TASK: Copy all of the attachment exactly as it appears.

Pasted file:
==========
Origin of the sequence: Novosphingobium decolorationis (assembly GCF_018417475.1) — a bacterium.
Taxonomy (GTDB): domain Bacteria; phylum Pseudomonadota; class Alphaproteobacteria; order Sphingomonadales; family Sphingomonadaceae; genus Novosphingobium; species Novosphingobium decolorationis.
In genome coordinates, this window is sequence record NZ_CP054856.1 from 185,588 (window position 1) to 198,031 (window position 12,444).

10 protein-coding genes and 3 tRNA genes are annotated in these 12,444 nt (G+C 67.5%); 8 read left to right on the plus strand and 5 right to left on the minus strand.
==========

Origin of the sequence: Novosphingobium decolorationis (assembly GCF_018417475.1) — a bacterium.
Taxonomy (GTDB): domain Bacteria; phylum Pseudomonadota; class Alphaproteobacteria; order Sphingomonadales; family Sphingomonadaceae; genus Novosphingobium; species Novosphingobium decolorationis.
In genome coordinates, this window is sequence record NZ_CP054856.1 from 185,588 (window position 1) to 198,031 (window position 12,444).

10 protein-coding genes and 3 tRNA genes are annotated in these 12,444 nt (G+C 67.5%); 8 read left to right on the plus strand and 5 right to left on the minus strand.